At last check, I had seen seven of the 15 shortlisted films in the Oscar Documentary Feature category. The goal for the last few years has been to see all of them before the nominees were announced, thereby saving myself one more group during the annual blitz. A couple years ago I saw all but four before the nominations, with only two that needed to be found. Last year I missed one, and it wasn’t given a nod anyway (nor did it deserve one). This year, I had only seen three when the shortlist came out, and I was able to knock off a third of the remaining field fairly quickly, but how I was going to get the other eight was a huge challenge, as several had either already cycled through the theatres or hadn’t gotten a release date?
Well, thanks to the Laemmle chain of independent cinemas here in Los Angeles, I will be able to accomplish the goal at last, barring some major complications. And given that I’ve already had a medical wake-up call AND car troubles this week and still got to screenings, I think it’s a safe bet I’ll make it through. Over the course of the last two weeks, the shortlisted docs have been rolled out in special weekend or one-day engagements in Santa Monica and Pasadena, most with Q&A sessions from the directors and producers afterward. Of the remaining eight films, I have ratings ready for four of them, with the other four due to be completed next Monday. Viva Laemmle! All of these films are worth seeing, though some don’t have full distribution just yet. Keep an eye out, though, because there are some truly amazing stories here.
Directed by Anna Zamecka, the film follows a teenage girl named Ola, the de facto head of household for a dirt poor Polish family. Her mother has left the house and moved in with a boyfriend, the father is a drunk, and her younger brother Nikodem is autistic with myriad behavioral issues. Over the course of several weeks, she runs the house and helps her brother prepare for his first Holy Communion, an event that will force her mother back into the picture, hopefully for good.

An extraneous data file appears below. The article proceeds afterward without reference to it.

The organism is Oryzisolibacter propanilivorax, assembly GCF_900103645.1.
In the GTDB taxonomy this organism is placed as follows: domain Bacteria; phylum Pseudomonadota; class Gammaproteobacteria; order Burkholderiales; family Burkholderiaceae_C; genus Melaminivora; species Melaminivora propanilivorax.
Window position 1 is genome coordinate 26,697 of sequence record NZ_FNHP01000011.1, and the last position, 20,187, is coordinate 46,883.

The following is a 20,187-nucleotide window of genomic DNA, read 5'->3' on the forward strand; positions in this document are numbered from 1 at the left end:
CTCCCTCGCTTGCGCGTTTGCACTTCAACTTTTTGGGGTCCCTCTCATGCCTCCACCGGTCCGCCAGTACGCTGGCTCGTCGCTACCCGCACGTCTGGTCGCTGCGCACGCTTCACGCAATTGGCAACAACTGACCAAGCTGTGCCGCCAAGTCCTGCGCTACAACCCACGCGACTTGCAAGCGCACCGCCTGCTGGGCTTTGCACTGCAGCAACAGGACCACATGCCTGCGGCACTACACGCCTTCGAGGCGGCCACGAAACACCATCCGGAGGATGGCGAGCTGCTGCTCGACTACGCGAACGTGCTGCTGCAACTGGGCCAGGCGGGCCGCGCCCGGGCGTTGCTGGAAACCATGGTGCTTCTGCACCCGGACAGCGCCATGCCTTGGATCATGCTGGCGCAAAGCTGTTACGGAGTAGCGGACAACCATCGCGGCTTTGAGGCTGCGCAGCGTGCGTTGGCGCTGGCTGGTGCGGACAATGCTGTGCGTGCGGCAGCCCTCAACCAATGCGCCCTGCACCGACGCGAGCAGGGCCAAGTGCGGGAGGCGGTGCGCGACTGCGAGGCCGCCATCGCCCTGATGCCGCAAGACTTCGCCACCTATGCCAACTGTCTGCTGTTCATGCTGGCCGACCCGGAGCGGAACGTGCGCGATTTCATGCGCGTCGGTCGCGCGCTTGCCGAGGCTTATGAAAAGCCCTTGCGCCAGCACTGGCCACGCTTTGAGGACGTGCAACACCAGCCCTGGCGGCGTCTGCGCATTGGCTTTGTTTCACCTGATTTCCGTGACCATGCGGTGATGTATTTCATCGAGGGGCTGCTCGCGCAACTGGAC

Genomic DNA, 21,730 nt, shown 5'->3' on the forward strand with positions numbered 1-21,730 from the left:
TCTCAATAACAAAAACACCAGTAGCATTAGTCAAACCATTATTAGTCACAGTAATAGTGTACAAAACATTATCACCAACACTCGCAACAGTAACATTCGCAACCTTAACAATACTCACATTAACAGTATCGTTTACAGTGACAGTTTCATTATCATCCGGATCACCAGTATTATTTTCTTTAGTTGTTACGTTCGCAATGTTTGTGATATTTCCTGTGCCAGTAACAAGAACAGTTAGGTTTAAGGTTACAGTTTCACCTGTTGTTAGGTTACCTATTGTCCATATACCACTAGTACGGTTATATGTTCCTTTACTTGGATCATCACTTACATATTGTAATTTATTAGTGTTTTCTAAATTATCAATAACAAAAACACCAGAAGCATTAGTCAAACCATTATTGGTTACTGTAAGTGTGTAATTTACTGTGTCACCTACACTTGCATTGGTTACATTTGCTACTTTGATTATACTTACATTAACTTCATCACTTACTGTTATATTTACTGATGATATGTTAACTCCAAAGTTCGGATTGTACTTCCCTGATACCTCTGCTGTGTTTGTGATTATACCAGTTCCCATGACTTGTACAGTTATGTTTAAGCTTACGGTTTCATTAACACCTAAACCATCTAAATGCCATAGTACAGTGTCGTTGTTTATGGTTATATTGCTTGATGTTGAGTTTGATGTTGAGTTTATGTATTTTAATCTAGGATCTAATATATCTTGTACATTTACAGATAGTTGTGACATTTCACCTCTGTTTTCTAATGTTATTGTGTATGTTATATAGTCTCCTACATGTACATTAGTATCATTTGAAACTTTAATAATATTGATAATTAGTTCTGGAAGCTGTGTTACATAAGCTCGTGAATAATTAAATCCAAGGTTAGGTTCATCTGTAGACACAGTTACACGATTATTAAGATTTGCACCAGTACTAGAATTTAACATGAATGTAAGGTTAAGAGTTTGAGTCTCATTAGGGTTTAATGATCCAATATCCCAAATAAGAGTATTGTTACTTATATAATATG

It’s a beautifully crafted film, set in the tightest, most intimate spaces possible, as the family apartment is literally two cramped rooms. Ola is a deeply tragic, almost Job-like figure, as all she wants is a normal life and a loving family, but she’s constantly waylaid by obstacles. For example, Nikodem’s autism is never spoken of aloud, as the family and the schools do everything in their power to ignore him, hoping he’ll simply learn to behave. The film opens with him getting increasingly distracted trying to accomplish the simple task of belting his pants. Ola is the only one who’ll pay attention to him and she tries desperately to help him advance academically and spiritually, because no one else will. In a truly heartbreaking scene, Ola goes to a school dance and has a legitimately fun time, only to come home and see the TV missing. She breaks down crying because Nikodem can’t offer a cogent explanation and her father is drunk in his lounger, barely conscious.
In the Q&A after the film, Zamecka noted that she had spent a year with the family before the cameras were even allowed in the room. She was that committed to gaining their trust. Knowing that Poland is a heavily Catholic country (there’s a portrait of Pope John Paul II in one of the rooms of the flat), I asked her if there was an intentional religious throughline to the film, and she told me there actually wasn’t. Obviously the word “communion” has a double meaning for the film, in both the ceremony and the hope for familial harmony that Ola craves, but really the religious education is just something that’s considered normal for the area. If Poland was a secular country, she’d be telling the exact same story, because it’s all about Ola.
I actually found that uplifting. Rarely do you have the chance to ask an artist about their influence and the meaning behind their work, and even rarer do you find out that your interpretation is flat out wrong. It was refreshing, and I was grateful to learn about this family’s story and about Zamecka’s process. I sincerely hope this film gets wide distribution, because it’s beautiful and heartbreaking all at the same time, yet simple enough to be completely poignant and relatable.